India has rejected an Australian request to take part in joint naval exercises with the United States and Japan for fear of antagonising China, which has warned against expanding the drills, navy officials and diplomats said. Australia formally wrote to the Indian defence ministry in January asking if it could send naval ships to join the July wargames as an observer, in what military experts saw as a step toward eventual full participation. Four officials from India, Australia and Japan told Reuters India blocked the proposal and suggested that Canberra send officers to watch the exercises in the Bay of Bengal from the decks of the three participating countries’ warships, instead.
New Delhi is worried that China will step up activities in the Indian Ocean where it is building infrastructure in Sri Lanka, Bangladesh and Pakistan, feeding India’s anxiety about being encircled, Indian military sources and diplomats said. Indian navy officials say there have been at least six submarine deployments by China in the Indian Ocean since 2013 and that Chinese submarines have been docking in Sri Lanka and its long-time ally Pakistan. “India is being careful about China,” said Abhijit Singh, a former Indian navy officer who heads maritime studies at the Observer Research Foundation in New Delhi.
“India is aware they have upped their maritime engagement in this part of the world and they could just become more brazen with their submarine deployments. We don’t want that to happen,” Singh said. New Delhi’s ties with Beijing have soured in recent years over a territorial dispute in the Himalayas and China’s military support of Pakistan. China has also been concerned that Prime Minister Narendra Modi’s avowedly nationalist government has stepped up public engagement of the Dalai Lama, the Tibetan spiritual leader who lives in exile in India and whom it regards as a “splittist”.
An Indian defence ministry spokesman confirmed there had been a request from Australia for observer status in the July exercises, but he said he was not in a position to provide any details of the Indian response. Both the United States and Japan supported the idea of involving Australia, seeing it as a natural partner in the effort to balance China’s growing might, the four officials said.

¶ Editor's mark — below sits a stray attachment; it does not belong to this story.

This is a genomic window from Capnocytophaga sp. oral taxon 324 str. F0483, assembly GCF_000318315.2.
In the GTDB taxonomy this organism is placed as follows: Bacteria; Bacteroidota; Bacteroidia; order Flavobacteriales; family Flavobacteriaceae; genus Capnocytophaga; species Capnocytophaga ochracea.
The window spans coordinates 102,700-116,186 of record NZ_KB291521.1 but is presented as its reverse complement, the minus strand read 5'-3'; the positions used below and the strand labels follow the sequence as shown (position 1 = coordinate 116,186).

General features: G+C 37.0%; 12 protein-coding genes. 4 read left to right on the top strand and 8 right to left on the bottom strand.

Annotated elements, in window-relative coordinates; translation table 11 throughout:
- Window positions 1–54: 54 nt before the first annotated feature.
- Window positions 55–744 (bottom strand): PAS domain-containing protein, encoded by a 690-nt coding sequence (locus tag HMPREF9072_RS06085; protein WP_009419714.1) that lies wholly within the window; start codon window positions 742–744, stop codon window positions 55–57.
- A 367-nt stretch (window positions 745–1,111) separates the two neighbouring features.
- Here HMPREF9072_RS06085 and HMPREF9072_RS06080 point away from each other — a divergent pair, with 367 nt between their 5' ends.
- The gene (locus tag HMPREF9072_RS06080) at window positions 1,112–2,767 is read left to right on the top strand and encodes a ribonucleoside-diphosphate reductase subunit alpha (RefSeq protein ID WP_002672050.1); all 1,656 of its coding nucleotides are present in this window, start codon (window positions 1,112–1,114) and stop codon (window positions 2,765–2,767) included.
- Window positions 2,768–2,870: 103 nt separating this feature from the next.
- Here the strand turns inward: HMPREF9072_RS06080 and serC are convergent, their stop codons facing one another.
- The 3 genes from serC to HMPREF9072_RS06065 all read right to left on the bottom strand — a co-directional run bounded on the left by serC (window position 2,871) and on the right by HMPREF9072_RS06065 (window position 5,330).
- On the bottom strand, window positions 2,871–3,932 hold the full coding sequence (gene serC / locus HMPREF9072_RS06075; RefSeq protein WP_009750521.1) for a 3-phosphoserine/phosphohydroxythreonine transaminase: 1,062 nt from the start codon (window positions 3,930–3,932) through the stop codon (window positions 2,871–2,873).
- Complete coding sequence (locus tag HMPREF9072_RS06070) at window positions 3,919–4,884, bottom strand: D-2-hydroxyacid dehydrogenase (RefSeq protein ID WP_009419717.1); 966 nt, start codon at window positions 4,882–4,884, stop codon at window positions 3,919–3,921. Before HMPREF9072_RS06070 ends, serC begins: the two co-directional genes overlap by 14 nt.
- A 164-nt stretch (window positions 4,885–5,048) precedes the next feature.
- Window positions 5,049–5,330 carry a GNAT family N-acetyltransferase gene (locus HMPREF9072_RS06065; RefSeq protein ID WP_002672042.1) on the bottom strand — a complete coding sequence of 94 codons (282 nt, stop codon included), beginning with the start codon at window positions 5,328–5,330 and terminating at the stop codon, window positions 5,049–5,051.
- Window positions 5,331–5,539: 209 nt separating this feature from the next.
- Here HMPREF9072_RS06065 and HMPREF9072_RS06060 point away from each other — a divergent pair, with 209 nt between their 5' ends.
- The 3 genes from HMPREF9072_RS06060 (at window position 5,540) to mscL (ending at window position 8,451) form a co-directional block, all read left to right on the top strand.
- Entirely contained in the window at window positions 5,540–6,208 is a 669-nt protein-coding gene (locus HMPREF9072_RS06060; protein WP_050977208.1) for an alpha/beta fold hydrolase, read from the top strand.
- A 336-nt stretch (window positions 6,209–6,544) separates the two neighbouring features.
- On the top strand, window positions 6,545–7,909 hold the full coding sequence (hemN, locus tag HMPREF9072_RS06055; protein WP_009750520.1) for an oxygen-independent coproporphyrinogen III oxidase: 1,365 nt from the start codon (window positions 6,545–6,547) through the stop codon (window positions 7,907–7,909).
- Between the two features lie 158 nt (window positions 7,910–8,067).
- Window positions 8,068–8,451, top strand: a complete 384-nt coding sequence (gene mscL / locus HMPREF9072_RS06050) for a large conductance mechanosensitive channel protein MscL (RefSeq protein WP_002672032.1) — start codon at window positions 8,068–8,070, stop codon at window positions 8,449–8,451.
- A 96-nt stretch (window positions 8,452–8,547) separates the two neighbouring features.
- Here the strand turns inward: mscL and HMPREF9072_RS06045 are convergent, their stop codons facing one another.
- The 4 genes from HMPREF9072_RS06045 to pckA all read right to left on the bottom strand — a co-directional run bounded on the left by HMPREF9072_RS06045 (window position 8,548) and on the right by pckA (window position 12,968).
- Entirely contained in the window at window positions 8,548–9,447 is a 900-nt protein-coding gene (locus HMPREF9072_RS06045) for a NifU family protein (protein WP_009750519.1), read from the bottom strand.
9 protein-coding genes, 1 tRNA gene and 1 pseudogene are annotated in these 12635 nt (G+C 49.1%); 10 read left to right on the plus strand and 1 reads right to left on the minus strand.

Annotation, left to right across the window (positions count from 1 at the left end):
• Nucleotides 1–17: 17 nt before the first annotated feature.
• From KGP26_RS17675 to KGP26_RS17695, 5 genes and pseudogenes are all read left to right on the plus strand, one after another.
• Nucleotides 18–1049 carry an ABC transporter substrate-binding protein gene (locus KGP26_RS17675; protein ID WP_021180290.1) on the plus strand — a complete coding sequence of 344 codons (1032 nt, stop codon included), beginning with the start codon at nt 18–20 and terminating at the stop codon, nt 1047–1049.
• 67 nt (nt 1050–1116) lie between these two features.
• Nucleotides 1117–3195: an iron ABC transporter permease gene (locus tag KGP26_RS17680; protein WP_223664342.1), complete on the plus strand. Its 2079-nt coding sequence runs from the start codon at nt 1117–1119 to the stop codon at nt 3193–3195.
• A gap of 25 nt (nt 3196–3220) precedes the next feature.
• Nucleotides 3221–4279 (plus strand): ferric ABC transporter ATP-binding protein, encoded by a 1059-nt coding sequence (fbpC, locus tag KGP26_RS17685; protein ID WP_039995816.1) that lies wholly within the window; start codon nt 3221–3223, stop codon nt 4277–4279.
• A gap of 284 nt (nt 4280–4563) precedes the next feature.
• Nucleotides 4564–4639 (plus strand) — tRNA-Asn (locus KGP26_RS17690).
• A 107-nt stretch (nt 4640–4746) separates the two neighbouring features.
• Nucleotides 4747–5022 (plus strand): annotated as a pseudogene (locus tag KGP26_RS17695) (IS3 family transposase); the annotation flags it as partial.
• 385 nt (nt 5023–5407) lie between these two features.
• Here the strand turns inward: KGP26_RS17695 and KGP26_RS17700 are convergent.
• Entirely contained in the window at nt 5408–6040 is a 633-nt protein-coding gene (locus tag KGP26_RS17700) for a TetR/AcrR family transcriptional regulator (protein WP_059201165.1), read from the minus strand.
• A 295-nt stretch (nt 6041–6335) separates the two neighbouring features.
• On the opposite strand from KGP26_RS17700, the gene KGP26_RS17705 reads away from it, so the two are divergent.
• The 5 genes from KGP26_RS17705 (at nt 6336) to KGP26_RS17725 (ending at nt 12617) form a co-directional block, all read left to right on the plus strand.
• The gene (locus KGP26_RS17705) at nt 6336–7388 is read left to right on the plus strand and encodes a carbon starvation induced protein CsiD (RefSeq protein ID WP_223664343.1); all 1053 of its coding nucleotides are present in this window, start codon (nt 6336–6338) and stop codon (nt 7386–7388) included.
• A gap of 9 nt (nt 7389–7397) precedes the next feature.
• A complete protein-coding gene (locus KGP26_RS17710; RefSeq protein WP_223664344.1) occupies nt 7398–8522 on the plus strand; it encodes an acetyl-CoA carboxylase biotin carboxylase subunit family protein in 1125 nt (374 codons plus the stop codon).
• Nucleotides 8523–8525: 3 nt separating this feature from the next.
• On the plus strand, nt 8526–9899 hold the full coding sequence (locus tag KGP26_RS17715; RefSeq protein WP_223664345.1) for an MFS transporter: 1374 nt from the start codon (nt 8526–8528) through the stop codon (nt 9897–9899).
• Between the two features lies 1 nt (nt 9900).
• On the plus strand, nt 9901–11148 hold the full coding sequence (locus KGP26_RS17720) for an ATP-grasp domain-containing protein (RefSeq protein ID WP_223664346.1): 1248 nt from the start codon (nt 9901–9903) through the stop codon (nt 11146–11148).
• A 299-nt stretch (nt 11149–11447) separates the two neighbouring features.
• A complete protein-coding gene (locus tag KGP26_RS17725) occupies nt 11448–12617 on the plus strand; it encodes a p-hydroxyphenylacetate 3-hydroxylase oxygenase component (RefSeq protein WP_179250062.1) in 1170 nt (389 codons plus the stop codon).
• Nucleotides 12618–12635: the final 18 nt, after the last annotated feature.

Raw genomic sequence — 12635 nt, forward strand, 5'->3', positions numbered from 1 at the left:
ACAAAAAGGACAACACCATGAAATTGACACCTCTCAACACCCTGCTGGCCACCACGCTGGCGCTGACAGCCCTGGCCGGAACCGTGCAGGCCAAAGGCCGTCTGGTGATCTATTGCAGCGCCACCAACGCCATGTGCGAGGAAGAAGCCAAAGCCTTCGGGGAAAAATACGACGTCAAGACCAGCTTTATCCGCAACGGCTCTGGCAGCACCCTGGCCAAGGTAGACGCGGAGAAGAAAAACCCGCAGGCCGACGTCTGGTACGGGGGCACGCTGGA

The Malabar exercises started out as India-U.S. drills in 1992 but have included Japan every year from 2014. Dozens of warships, submarines and aircraft take part in the wargames, which are aimed at getting the three powerful navies used to working together. U.S. military officials say this will help in future operations, including joint patrols across the Indian Ocean and the Pacific. The exercises are now held in waters close to the East and South China Sea as well as the Indian Ocean.
China, which claims most of the South China Sea, has protested the expansion. Neighbours Brunei, Malaysia, the Philippines, Taiwan and Vietnam also have claims on the strategic waterway, through which about $5 trillion in ship-borne trade passes every year. A spokesman for Australia’s Minister of Defence Marise Payne refused to comment on the Malabar exercises. But one Australian official, speaking on condition of anonymity because of the sensitivity of the matter, said it was increasingly unlikely Canberra would join the drills although it was keen to do so.
Australia has also traditionally been wary of upsetting China, its largest trading partner. It takes no sides in the disputes in the South China Sea and has declined to join naval exercises there, although it does support U.S.-led freedom of navigation activities in the region. Rory Medcalf, head of the National Security College at Australia National University, expressed frustration that China was effectively wielding veto power over other countries’ security cooperation.
India, Japan, the United States and Australia already have bilateral security, dialogue and exercise arrangements with each other, including in some three-country configurations, he said. “It should be normal and natural for countries with common interests, high levels of trusts and overlapping capabilities to work together on security issues, without another country imposing a veto on who trains with whom,” he said. (Additional reporting by Colin Packham in SYDNEY; Editing by Sonya Hepinstall)